Monday, 9 November 2015

First public dive at the Marine Park!

The first public dive on 8 Nov was in the news!
With lots of interesting sightings! Check out the great video clip on Channel NewsAsia!

Singapore's first Dive Trail opens at Sisters’ Islands
Comprising two trails of about 100 metres in length each, they were developed to showcase and encourage a deeper appreciation for Singapore's marine biodiversity.
Nur Afifah Ariffin, Channel NewsAsia
Channel NewsAsia 8 Nov 15;

SINGAPORE: The Sisters’ Islands Marine Park Dive Trail opened to the public on Sunday (Nov 8). Comprising two trails of about 100 metres in length each, they were developed to showcase and encourage a deeper appreciation for Singapore's marine biodiversity.

It takes 20 minutes by boat to get to the site, which is located at Pulau Subar Laut, or the Big Sister's Island.

Dr Karenne Tun, Deputy Director (Coastal and Marine) at National Biodiversity Centre, said: "Generally, because of the location of the islands itself, currents can be very, very strong. So what we have done is select the site that has the most suitable windows for diving. So in a month, we'd probably have the best opportunity to dive at this site."

Each diver will also be given a booklet that can be brought underwater. It is filled with activities divers can do along the two trails, which are marked by signboards to explain the types of marine life in the area.

The shallow trail is about five to six metres deep. Divers can get up close to the soft coral reef, sea urchins, and underwater worms. The shallow trail leads into the deep trail, which can go as deep as 15 metres.

A diver, who manoeuvred through the trails on Sunday, said: "It was a positive and interesting dive experience. I didn't expect this in Singapore waters."

To protect the marine biodiversity, only experienced divers are allowed on the trails. In addition, only dive operators that meet all the criteria set by the National Parks Board can organise dive trips here.

Divers and operators must adhere to certain guidelines, which were set to safeguard the reef. Dr Tun added: "That includes, for example, no touching of animals. Take a photo if you want, but don't touch them.

“Divers need to have at least an advanced level of certification or above so that they are more comfortable diving in an environment that might have slightly stronger currents and low visibility. They also need to have good buoyancy control."

Divers will be guided through 20 stations marked by signs that will bring their attention to the variety of marine biodiversity and reef features present in Singapore’s waters.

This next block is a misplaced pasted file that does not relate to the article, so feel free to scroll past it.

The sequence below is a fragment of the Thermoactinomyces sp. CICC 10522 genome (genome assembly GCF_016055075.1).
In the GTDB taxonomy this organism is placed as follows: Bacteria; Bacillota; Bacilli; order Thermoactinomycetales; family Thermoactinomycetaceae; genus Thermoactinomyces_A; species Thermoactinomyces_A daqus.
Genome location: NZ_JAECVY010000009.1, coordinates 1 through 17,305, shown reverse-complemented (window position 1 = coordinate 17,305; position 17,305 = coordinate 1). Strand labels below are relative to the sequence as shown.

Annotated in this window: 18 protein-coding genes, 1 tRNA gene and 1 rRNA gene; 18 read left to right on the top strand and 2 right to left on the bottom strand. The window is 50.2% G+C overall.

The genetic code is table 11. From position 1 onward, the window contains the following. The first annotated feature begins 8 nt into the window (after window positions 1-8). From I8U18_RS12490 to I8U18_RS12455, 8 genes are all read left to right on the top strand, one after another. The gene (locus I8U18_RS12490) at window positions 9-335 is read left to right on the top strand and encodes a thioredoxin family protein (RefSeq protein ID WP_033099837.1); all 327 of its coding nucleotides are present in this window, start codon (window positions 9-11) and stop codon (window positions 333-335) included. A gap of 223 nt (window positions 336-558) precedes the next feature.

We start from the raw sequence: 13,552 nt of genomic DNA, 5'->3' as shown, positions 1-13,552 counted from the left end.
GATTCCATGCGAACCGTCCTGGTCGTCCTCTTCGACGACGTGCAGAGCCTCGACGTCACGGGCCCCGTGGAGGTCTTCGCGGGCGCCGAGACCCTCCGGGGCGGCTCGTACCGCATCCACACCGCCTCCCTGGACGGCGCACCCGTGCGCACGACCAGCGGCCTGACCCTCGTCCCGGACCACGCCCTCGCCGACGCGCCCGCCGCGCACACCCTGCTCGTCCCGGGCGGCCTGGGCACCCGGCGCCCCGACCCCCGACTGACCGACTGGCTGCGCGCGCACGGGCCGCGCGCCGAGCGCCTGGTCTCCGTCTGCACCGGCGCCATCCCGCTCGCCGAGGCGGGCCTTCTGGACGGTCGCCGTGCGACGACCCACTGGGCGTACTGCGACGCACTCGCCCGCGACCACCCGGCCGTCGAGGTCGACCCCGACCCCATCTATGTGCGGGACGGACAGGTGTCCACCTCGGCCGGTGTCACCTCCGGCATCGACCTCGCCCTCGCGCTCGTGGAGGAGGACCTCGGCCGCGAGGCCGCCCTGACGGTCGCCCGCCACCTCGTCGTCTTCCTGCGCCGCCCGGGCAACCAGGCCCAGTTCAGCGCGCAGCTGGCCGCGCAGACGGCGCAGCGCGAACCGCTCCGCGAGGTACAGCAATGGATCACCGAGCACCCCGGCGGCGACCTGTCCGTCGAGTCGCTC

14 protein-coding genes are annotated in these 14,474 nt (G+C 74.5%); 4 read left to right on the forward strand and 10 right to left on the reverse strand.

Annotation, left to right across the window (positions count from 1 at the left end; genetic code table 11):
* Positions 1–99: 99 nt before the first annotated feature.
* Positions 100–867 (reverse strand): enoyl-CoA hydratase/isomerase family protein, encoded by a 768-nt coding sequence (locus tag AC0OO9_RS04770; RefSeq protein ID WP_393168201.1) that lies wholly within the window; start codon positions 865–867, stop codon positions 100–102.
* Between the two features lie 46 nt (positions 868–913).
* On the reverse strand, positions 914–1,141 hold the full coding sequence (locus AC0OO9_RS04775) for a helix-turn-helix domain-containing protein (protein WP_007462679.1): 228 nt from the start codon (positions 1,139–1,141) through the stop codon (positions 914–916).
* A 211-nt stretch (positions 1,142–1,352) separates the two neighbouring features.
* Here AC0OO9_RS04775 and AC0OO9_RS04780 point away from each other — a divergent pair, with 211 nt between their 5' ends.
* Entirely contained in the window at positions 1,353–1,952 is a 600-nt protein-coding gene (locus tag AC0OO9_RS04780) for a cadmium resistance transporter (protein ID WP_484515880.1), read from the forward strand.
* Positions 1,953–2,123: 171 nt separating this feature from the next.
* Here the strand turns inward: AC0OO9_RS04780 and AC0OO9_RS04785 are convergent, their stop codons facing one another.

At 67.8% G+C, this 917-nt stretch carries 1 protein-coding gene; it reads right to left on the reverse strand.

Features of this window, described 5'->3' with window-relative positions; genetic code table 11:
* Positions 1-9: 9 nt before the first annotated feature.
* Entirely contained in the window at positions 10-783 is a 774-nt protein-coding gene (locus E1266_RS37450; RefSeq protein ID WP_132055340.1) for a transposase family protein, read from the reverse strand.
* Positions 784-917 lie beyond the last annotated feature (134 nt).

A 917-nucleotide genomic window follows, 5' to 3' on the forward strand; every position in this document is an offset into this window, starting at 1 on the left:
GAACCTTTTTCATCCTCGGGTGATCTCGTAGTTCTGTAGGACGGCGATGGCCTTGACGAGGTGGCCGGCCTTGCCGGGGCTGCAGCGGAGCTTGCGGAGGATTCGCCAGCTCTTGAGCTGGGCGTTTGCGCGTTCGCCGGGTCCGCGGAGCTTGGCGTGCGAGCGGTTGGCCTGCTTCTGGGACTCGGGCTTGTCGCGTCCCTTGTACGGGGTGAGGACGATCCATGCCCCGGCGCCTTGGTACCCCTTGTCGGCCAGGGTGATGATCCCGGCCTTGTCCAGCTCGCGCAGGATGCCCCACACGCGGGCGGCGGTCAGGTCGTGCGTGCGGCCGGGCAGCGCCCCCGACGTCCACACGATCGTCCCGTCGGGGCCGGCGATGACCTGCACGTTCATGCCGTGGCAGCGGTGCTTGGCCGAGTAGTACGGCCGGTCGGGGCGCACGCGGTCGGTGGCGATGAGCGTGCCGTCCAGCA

Registration opened on Sunday for the next dive window on Nov 22.

- CNA/xk


Scuba divers itching to get underwater without leaving Singapore can now consider Sisters’ Island Marine Park, which opened to divers on Sunday.

Home to a variety of marine life such as sea stars, hard and soft corals, giant clams and clown fishes, the dive site is located at Pulau Subar Laut, or the Big Sister’s Island, which is a 20-minute boat ride out.

Signboards that serve as station markers underwater will guide divers around the two 100m loops about 6m and 15m below the surface. Divers are given underwater educational resources, which they use in simple biodiversity or water visibility surveys. Visibility underwater ranges from 1m to 5m depending on weather conditions — when TODAY visited, visibility was about 2m to 3m and there were strong currents.

Dive windows will be regulated by the National Parks Board (NParks) and interested divers can sign up for limited slots by contacting any of the approved dive operators listed on the Sisters’ Island Marine Park website.

Ms Magdaline Yeo, a recreational diver for 15 years who was part of the first group of divers to visit the dive trail on Sunday, said her dive was “surprisingly enjoyable”.

“I didn’t think there was going to be such biodiversity around and about in Singapore ... And I’m actually quite happy NParks put in such stringent requirements because you can see that it’s quite delicate and definitely needing people who have a bit more experience, with buoyancy especially,” said the 37-year-old architect. LAURA PHILOMIN

More videos about the first public dives

WATCH: Get underwater with our reporter Avril Hong as she explores the newly-opened Sisters' Islands Marine Park Dive Trail. - Let's Make Singapore Our Garden

Posted by 938LIVE on Sunday, 8 November 2015

Dr Karenne Tun, Deputy Director of the National Biodiversity Centre (Coastal & Marine) at NParks - Let's Make Singapore Our Garden, says it could look at developing other dive trails if the response is good. She said this at the opening of the Sisters' Island dive trail.

Posted by 938LIVE on Sunday, 8 November 2015

VIDEO: Take a plunge and manoeuvre through Singapore's first Dive Trail, which officially opened today. Afifah Ariffin went underwater to take a look at the marine life.

Posted by Channel NewsAsia Singapore on Sunday, 8 November 2015

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